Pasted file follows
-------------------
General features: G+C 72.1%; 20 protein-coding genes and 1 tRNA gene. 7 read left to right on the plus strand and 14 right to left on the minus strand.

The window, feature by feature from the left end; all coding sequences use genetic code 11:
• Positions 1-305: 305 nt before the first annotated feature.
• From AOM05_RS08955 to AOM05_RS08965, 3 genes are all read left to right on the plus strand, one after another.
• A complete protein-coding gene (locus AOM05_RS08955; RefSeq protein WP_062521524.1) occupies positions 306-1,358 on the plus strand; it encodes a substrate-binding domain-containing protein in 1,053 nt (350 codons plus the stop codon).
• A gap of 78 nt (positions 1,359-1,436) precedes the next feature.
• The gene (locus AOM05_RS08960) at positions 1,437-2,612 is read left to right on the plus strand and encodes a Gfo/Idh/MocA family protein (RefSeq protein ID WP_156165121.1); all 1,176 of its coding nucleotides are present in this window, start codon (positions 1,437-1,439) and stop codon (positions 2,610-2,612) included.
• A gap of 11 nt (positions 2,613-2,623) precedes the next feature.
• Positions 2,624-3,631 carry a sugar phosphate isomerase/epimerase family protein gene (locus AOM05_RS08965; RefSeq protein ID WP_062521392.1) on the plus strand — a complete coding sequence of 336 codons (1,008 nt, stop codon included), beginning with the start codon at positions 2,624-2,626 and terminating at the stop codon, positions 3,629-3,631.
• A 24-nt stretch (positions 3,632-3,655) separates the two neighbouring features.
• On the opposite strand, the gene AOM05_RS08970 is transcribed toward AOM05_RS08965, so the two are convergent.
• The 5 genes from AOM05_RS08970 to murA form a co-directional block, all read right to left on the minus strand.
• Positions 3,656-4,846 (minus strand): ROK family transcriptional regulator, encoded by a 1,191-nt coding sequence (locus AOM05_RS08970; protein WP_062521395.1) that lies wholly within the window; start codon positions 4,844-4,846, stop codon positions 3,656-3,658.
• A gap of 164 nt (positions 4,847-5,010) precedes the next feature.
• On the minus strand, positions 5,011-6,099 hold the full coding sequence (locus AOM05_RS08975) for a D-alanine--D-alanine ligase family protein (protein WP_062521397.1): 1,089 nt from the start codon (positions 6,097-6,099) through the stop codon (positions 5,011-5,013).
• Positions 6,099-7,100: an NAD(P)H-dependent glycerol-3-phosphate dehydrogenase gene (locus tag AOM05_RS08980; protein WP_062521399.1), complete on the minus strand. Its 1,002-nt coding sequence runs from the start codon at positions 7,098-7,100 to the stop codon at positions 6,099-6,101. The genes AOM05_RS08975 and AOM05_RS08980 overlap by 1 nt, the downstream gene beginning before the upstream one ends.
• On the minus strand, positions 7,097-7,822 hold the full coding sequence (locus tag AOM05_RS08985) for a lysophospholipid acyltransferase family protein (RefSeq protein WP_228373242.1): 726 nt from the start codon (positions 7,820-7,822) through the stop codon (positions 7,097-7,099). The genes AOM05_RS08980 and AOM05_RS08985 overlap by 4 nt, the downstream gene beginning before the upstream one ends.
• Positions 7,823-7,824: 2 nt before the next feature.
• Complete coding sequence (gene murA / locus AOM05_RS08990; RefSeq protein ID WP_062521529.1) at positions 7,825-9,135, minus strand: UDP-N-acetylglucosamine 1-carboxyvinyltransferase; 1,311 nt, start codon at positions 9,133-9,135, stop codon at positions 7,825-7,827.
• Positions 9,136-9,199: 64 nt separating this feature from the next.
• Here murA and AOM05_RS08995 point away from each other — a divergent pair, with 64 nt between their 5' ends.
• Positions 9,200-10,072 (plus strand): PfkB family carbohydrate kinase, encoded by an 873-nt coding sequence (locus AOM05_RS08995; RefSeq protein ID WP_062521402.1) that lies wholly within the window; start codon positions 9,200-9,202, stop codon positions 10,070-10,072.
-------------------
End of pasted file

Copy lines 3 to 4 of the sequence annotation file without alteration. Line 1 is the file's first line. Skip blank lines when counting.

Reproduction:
• Positions 1-305: 305 nt before the first annotated feature.
• From AOM05_RS08955 to AOM05_RS08965, 3 genes are all read left to right on the plus strand, one after another.